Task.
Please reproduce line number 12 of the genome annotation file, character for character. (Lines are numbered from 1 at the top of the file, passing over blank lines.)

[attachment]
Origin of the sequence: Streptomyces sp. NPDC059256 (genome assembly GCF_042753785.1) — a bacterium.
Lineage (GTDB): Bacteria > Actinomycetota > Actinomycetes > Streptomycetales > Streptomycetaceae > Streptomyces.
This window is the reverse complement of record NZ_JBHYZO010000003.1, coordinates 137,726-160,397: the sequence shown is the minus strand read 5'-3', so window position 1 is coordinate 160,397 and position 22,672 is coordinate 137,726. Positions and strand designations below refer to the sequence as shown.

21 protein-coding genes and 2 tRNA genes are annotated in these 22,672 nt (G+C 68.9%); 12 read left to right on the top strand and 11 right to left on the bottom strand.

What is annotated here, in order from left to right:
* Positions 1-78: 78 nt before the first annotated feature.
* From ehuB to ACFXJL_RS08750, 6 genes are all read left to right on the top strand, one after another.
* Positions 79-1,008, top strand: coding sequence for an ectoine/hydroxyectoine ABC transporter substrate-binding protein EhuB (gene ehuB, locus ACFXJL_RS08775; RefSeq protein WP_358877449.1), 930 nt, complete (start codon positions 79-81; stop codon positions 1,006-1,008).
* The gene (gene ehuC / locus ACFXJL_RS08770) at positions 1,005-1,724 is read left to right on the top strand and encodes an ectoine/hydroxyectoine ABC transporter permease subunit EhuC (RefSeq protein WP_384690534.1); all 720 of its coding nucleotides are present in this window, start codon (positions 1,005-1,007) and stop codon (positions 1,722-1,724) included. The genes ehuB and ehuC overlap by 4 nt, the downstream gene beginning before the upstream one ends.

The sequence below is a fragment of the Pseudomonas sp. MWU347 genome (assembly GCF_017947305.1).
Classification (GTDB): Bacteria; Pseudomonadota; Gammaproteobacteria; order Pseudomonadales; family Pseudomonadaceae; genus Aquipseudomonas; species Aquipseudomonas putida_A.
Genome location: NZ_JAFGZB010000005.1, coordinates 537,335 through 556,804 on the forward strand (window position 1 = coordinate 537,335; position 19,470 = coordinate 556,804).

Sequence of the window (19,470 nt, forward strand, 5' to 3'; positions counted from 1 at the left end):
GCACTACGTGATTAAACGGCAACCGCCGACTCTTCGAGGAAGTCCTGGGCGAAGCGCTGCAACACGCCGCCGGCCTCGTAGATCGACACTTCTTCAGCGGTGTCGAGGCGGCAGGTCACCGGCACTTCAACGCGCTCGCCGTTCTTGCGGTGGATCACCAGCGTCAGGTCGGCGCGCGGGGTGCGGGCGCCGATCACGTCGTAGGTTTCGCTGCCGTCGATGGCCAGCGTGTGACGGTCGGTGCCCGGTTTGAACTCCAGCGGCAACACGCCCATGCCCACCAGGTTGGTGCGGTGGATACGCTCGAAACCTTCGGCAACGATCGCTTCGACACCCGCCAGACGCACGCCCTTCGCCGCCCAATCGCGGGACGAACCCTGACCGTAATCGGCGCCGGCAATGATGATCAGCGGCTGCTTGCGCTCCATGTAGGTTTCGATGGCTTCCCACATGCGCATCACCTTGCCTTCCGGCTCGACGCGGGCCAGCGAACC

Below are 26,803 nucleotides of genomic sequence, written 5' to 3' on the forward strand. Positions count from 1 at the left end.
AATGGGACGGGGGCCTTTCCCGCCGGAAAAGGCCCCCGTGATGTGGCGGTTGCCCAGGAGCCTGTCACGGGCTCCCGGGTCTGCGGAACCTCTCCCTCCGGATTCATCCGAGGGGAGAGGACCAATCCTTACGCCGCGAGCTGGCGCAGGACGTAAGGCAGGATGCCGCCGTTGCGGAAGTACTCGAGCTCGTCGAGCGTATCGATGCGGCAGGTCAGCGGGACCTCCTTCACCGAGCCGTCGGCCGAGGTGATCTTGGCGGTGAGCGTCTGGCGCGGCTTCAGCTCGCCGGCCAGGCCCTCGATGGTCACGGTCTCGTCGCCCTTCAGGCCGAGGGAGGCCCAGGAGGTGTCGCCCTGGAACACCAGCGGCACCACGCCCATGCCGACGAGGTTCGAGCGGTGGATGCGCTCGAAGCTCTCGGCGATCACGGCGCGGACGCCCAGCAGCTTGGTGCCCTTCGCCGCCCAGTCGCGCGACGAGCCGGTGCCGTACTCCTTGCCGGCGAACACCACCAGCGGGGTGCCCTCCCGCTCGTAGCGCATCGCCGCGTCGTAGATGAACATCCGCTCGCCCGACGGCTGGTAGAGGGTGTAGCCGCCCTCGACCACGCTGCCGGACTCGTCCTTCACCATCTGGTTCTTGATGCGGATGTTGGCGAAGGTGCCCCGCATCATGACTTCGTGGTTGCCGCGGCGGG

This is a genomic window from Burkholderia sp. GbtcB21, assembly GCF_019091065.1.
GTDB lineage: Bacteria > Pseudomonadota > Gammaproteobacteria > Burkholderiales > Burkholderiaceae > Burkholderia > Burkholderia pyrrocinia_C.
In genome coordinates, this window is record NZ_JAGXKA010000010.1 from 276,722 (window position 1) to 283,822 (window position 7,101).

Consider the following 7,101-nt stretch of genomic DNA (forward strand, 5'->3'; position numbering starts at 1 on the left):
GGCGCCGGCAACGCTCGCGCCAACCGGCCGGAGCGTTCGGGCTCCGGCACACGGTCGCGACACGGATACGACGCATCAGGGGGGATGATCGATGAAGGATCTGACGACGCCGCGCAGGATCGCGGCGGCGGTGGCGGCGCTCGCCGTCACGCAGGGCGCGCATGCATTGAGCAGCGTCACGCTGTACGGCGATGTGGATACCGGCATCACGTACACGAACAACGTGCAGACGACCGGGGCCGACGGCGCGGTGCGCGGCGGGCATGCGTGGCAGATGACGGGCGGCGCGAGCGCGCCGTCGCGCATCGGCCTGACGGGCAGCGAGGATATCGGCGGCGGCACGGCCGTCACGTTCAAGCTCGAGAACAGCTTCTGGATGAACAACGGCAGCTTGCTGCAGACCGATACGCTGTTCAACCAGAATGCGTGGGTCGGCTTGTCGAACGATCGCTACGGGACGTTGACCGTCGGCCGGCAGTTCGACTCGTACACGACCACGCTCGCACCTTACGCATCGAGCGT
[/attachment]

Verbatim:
Genome location: NZ_JAFGZB010000005.1, coordinates 537,335 through 556,804 on the forward strand (window position 1 = coordinate 537,335; position 19,470 = coordinate 556,804).